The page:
Another significant focus of our efforts at UM-Dearborn has been to boost the skills of teachers in the K-12 system. Professors in our School of Education have worked with faculty members in our Department of Natural Sciences to reform curricula and develop new teaching methods that have the potential to transform the way science is taught throughout K-12 schools. In addition, faculty members in our mathematics department have become national leaders, through focused work in the Detroit and Southfield public schools, in developing effective methods for teaching math in middle schools, where many students get off track, undermining their potential achievement in later grades. Both of these areas, science and math, will be key to preparing Michiganís children to compete in a global economy.

With additional support from the state, we will be able to expand these programs and broaden their impact on schools and children across Michigan.

At UM-Dearborn, we are also committed to building leadership capacity not only among our students, but among all of those citizens who have been elected to serve their communities in our region. We launched the Institute for Local Government in 2003 to offer a variety of programs to help develop stronger civic leadership in the region. As the problems local governments are asked to solve become more complex, those serving as elected officials need background and continuing education delivered in a non-partisan and timely manner. We believe that the university is uniquely suited to perform this task.

Among other programs, the Institute for Local Government has offered a series to help new school board members understand their new responsibilities. That program has attracted members from more than half of the 80-plus school districts in the metropolitan region. The Institute also has developed similar programs for new village and city council members. We are committed to develop innovative programs that meet the needs of our communities in real time. In just one example, we were able to put together a program to help municipal leaders address the issue of hate crimes in their communities within a couple of weeks after a series of troubling incidents were reported in our region.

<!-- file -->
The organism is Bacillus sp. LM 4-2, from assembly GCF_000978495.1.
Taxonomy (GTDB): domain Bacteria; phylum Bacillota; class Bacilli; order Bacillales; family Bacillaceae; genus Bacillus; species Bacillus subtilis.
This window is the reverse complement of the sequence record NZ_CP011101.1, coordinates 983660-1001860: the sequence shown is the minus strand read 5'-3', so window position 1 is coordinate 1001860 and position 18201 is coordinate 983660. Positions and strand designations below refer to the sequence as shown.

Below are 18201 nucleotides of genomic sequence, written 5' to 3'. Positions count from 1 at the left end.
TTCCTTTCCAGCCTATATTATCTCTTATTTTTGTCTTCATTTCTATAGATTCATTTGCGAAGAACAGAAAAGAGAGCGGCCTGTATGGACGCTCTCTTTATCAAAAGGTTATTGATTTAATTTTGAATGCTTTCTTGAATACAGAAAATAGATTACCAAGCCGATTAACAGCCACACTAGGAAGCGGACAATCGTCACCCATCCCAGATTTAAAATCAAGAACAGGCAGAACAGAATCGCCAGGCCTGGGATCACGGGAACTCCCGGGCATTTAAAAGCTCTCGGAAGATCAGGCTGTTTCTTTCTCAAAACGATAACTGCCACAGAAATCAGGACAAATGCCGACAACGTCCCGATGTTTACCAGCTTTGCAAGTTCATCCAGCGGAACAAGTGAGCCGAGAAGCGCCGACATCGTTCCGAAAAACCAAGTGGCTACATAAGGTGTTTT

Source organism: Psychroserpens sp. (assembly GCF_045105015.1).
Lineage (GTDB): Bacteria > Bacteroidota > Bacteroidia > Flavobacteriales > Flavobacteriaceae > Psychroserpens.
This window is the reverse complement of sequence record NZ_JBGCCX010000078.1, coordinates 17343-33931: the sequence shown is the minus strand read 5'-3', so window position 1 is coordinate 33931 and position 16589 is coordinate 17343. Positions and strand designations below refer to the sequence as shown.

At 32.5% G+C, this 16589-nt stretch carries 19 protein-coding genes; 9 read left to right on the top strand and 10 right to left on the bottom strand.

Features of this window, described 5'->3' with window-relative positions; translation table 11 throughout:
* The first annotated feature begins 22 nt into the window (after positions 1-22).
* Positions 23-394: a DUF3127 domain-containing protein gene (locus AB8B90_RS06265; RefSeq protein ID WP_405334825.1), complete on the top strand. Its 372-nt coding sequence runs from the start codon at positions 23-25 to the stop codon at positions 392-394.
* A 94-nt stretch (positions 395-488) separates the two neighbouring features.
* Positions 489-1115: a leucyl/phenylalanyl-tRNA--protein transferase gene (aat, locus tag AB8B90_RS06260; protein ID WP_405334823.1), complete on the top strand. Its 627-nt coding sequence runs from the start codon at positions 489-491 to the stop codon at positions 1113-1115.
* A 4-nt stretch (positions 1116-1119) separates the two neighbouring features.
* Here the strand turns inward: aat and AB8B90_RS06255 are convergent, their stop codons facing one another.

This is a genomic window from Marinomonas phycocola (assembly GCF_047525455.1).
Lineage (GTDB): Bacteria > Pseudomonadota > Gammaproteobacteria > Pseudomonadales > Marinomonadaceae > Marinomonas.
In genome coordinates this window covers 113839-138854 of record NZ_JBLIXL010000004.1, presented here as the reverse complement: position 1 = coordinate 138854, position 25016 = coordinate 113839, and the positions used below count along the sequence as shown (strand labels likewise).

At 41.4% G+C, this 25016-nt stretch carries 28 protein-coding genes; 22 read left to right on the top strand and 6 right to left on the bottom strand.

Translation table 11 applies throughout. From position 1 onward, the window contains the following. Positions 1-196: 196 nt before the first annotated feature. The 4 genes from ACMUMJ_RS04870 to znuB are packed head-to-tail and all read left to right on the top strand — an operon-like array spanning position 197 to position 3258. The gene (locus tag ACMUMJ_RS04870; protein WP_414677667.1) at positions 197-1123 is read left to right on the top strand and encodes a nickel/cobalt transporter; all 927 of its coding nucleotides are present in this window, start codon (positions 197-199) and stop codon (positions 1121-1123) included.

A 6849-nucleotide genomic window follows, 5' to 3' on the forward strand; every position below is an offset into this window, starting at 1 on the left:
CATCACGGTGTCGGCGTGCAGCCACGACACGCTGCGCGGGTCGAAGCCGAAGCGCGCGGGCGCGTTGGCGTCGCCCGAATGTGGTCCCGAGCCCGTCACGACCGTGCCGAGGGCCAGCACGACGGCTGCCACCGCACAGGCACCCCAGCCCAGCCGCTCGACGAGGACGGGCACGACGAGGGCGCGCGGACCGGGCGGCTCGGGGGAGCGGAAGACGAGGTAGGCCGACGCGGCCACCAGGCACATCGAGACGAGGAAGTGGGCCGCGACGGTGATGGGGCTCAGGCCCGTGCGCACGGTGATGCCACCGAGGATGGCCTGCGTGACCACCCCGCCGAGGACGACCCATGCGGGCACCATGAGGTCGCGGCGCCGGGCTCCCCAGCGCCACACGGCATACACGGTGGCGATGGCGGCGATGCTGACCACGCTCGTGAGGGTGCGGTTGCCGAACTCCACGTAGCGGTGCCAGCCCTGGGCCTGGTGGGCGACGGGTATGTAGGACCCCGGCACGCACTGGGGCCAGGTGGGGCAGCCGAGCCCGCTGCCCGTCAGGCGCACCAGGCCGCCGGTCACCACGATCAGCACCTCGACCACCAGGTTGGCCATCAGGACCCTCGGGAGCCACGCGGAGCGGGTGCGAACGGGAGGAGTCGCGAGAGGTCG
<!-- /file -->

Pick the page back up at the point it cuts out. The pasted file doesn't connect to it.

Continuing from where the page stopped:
Over time, we expect the Institute for Local Government will have a very positive impact on the communities in southeastern Michigan, and it has drawn significant support from public officials and from private organizations. With base funding from the state, we would be able to sustain the program and build on it, keeping our promise to serve the needs of our region.

And finally, I want to mention our need for enhanced technology for research and teaching. UM-Dearborn enrolls a significant proportion of its students in the natural sciences and engineering. We need to ensure that our students and faculty members have laboratory facilities and instrumentation that is sophisticated and technologically advanced if we are to prepare them for careers in this world that expects nothing less. While we have added significant new buildings to our campus in recent years, we have struggled to equip those buildings properly. Many of our classrooms and computers need to be updated and equipped with modern digital equipment to properly train tomorrow's workforce. Michiganís economic prosperity will clearly depend on a technologically proficient workforce, and enhancing support for modern scientific inquiry is an investment in the future.

In conclusion, this is both an exciting and a challenging time for the University of Michigan-Dearborn, as we work to strengthen and enhance our traditional role of serving the needs of southeastern Michigan. Despite these difficult days for the stateís economy, I am pledging all of the resources of the University of Michigan-Dearborn--the excellence of the education we provide and the power of our applied intellectual resources--toward building a more prosperous southeastern Michigan.

We will need your support, and the support of your colleagues in the legislature and the other parts of the state government, to fulfill our ambitious and challenging mission.

I have supplied answers to your questions in our written testimony, and am ready to answer any questions you might have today.